Opinion article by Mª Teresa de Febrer, member of the Spanish NGO Prosalus, working since 1985 to promote health care in several countries of Africa and Latin America.

The Girl Child Education in India

The Girl Child Education in India

  • Posted: Oct 09, 2015 -
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In India girls have also been treated differently from boys.  Boys have always been the preferred child. The girl’s deprivation begins from birth and continues thorough out her life.  Female foeticide or ‘murder in the womb’ still continues.  This has resulted in the declining sex ratio.  In the State of Haryana in the North of India it is 879 females to 1000 males.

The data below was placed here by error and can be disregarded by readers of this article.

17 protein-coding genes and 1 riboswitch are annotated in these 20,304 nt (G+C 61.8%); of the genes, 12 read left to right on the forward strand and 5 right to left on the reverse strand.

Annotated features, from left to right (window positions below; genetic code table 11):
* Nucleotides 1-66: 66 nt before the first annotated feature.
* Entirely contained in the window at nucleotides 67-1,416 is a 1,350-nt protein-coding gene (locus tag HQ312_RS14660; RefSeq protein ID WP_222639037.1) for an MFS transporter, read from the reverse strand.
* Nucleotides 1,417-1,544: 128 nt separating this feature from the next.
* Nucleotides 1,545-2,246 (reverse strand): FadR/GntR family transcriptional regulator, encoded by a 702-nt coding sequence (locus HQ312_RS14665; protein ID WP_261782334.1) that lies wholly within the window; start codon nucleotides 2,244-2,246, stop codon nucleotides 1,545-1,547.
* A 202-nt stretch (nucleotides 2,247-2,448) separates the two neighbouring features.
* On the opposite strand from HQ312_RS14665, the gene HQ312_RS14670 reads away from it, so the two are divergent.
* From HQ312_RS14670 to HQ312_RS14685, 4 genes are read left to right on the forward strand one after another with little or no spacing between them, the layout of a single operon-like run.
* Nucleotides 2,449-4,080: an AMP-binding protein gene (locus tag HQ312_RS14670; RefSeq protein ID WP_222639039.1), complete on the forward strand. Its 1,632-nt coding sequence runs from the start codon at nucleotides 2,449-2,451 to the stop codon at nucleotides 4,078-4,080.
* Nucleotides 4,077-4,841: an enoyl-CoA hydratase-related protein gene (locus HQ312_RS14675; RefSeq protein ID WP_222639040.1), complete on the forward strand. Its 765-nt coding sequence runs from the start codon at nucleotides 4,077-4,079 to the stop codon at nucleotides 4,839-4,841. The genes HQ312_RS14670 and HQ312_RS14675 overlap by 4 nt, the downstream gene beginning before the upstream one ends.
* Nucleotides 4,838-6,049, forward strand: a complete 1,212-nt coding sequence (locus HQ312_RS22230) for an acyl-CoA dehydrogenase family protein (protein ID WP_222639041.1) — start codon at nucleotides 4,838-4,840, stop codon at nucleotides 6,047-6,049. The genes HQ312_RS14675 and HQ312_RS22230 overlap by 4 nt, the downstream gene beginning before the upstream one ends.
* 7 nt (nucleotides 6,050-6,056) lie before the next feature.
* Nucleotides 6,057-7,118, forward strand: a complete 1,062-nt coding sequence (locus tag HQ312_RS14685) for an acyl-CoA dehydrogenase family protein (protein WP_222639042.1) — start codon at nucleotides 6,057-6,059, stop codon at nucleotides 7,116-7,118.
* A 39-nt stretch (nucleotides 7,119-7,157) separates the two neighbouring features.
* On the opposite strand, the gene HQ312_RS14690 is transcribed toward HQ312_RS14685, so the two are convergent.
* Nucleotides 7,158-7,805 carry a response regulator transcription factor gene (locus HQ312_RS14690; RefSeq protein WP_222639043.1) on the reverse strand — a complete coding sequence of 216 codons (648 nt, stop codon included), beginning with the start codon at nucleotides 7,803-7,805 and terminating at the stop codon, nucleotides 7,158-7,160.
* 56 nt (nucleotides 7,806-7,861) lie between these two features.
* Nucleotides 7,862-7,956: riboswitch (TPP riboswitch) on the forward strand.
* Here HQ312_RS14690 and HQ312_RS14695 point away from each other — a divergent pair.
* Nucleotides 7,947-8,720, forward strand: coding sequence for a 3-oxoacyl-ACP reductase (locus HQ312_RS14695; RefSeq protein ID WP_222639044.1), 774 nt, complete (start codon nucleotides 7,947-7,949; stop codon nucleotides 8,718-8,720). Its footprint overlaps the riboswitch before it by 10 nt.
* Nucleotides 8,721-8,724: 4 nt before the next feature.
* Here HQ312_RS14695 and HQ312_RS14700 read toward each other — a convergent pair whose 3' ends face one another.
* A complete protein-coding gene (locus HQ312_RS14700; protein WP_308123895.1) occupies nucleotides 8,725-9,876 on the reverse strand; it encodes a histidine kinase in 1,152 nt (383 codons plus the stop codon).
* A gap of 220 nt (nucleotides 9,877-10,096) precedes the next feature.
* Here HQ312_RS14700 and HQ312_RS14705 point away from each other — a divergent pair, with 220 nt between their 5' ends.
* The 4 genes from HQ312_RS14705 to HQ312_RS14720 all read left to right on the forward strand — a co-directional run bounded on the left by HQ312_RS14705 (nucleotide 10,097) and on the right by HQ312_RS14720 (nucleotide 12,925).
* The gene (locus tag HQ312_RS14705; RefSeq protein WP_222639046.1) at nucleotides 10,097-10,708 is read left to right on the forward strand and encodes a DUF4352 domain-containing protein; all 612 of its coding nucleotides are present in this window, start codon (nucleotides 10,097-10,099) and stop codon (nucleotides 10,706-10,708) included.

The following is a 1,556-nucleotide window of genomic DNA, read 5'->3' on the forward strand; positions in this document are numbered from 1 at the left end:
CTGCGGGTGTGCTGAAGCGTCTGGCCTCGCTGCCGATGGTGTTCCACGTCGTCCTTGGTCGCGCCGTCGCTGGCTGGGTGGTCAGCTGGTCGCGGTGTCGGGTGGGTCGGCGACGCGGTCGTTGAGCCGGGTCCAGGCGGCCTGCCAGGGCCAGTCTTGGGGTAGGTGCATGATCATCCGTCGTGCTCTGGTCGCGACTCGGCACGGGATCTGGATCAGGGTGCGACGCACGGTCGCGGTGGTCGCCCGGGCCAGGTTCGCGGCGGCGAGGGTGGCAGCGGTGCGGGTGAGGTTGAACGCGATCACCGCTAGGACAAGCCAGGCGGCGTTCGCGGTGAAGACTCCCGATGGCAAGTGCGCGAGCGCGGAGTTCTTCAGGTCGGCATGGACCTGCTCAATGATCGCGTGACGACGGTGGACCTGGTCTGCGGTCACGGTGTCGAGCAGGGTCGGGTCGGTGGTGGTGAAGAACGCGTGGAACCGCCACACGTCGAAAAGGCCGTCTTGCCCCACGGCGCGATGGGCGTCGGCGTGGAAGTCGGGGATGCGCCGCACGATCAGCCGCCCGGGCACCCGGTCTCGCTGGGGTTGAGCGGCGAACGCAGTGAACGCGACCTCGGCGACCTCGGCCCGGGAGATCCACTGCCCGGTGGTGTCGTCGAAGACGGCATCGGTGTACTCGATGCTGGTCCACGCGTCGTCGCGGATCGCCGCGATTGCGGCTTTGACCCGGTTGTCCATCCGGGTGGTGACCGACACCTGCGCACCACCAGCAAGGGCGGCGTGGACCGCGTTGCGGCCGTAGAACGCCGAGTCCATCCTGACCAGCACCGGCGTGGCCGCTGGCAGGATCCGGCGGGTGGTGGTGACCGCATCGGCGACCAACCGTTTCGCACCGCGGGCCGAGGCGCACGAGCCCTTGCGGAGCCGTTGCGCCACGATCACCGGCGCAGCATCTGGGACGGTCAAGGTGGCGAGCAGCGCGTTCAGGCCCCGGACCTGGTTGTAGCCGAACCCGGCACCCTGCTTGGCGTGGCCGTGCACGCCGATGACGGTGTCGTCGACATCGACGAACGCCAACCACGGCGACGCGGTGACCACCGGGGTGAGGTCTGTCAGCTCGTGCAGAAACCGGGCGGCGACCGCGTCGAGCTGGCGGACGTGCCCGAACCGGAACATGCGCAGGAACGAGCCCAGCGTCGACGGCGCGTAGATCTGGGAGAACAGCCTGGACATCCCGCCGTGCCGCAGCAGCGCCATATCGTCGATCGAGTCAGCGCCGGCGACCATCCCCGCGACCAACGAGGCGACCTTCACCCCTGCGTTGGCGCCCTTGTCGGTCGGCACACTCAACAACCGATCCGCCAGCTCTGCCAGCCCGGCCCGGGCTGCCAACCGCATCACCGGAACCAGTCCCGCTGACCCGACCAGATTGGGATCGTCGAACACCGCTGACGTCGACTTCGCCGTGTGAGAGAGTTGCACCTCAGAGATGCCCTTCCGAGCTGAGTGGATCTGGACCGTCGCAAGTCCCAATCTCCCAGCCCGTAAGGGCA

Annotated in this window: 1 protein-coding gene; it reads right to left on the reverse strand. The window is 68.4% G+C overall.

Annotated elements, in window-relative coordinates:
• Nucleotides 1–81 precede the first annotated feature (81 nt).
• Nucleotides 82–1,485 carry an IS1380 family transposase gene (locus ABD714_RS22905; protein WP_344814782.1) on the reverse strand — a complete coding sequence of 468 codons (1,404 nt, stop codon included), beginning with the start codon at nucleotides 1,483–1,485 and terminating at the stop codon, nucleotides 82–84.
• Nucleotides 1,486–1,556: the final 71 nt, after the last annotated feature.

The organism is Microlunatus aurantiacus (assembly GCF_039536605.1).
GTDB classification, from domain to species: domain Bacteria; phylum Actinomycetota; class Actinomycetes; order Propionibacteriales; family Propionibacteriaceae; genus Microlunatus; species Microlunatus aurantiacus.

Girls are always treated as second class citizens.  They are deprived of many privileges which their brothers can enjoy and take for granted.  For instance, when it comes to education, it is the boys in the family who would be sent to school and the girls would be required to look after the siblings, to look after the cattle and do domestic work.  The girls were seldom sent to school.  And if they are sent to school, they would go only up the primary level and then pulled out for domestic work and the next thing is early marriage.  Till today this trend continues in the rural areas.